From an opinion by former state Rep. Diane Rice, of Harrison, appearing in today’s Montana Standard:
Is stream access doomed? That is the question sportsmen are whispering across Big Sky Country, as a special interest group pushes a bridge access case it lost through the state appellate court.
In a rare 9-0 decision in PPL v. Montana, SCOTUS summarily struck down the legal theory Montana used to assert rights in streambeds. What’s more, it reasserted a bright line rule that the original stream access cases dismissed: Montana can’t assert ownership-type control over streambeds it doesn’t own — period.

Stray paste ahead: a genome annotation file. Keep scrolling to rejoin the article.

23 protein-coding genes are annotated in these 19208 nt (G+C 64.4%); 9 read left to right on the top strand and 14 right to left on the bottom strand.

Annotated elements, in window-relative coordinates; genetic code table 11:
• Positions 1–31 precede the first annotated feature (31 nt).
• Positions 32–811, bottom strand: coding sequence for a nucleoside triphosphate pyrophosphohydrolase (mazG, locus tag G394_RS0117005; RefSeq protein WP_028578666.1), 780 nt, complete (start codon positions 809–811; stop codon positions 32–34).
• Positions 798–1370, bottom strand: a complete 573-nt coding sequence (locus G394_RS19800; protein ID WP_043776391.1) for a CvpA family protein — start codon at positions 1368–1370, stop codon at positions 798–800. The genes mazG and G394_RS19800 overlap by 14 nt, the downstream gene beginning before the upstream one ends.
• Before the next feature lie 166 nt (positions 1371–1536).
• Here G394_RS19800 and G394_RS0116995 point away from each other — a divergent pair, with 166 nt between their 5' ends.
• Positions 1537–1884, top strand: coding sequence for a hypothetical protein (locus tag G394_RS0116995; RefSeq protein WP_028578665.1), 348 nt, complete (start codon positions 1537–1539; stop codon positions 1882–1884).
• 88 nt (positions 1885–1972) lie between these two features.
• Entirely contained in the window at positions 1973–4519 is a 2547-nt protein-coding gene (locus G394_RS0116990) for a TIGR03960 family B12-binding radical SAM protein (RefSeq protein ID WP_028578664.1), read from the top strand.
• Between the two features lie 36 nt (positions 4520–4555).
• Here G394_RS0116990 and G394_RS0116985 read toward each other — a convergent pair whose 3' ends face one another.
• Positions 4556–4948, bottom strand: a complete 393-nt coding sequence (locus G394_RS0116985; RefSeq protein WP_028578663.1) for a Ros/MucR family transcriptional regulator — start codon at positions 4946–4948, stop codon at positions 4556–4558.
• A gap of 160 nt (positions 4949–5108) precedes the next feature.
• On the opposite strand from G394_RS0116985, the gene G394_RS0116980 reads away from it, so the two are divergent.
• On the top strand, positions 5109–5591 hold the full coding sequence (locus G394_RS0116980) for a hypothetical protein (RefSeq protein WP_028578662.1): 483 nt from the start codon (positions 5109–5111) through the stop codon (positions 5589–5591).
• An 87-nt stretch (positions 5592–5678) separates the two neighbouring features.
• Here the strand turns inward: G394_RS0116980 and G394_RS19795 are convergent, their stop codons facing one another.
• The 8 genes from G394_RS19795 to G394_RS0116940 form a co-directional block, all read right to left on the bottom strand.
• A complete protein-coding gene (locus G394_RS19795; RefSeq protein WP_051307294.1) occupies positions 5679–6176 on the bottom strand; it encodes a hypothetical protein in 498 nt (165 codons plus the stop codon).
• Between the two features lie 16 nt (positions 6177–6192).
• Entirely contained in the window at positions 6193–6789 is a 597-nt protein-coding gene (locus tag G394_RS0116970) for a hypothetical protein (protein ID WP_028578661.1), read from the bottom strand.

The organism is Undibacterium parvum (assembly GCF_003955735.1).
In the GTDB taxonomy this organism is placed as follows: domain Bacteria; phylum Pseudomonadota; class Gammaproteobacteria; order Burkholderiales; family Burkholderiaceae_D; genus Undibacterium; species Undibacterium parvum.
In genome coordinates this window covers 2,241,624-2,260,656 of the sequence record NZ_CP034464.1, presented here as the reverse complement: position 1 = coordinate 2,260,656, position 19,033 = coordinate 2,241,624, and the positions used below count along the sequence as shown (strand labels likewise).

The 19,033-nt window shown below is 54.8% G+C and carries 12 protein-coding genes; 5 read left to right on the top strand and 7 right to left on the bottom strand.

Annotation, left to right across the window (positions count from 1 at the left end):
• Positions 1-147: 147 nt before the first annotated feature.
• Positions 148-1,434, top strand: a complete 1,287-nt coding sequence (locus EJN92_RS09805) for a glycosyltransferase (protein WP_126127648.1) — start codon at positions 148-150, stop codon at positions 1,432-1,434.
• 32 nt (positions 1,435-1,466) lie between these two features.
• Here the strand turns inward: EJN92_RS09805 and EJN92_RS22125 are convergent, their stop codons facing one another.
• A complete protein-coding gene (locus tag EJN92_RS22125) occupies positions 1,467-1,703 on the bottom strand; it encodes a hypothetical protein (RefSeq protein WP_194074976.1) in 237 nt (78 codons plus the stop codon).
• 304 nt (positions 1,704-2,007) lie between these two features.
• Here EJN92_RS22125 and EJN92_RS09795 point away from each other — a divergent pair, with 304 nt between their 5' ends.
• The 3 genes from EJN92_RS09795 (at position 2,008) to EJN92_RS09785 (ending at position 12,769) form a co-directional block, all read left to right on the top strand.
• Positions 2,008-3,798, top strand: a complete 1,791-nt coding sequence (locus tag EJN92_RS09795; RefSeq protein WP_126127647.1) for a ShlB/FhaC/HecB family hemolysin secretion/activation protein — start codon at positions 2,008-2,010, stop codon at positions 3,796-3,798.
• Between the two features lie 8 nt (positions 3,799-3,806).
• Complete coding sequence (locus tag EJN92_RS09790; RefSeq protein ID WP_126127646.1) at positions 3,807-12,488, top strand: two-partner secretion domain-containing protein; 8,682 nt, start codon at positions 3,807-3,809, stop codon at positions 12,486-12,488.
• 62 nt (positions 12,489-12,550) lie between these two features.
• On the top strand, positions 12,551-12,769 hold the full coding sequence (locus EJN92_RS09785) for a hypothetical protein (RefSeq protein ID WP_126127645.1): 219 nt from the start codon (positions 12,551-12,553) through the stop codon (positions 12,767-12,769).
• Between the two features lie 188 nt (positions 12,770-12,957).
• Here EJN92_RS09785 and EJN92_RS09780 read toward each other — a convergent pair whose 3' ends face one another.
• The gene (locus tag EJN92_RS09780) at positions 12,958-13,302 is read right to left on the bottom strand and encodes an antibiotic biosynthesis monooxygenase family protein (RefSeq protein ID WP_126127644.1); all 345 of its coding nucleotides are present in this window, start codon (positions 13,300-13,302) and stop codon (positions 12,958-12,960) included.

In short, SCOTUS informed Montana that title to streambeds always matters. Gen-X stream access came full circle and face-to-face with Montana’s past. Title to streambeds determines who can wade and fish — something older generations of Montanans have always known.
And so it seems clear, even to most sportsmen, that for the same legal reasons Montana cannot usurp control the bed of the mighty Missouri River at Black Eagle Falls, Montana also cannot take control of the 68,000 miles of non-navigable streambeds winding across the state. Logically, if Montana can’t charge rent on streambeds it doesn’t own, it certainly can’t purport to grant public easements on them either.
Click here to read the full opinion in theMontana Standard.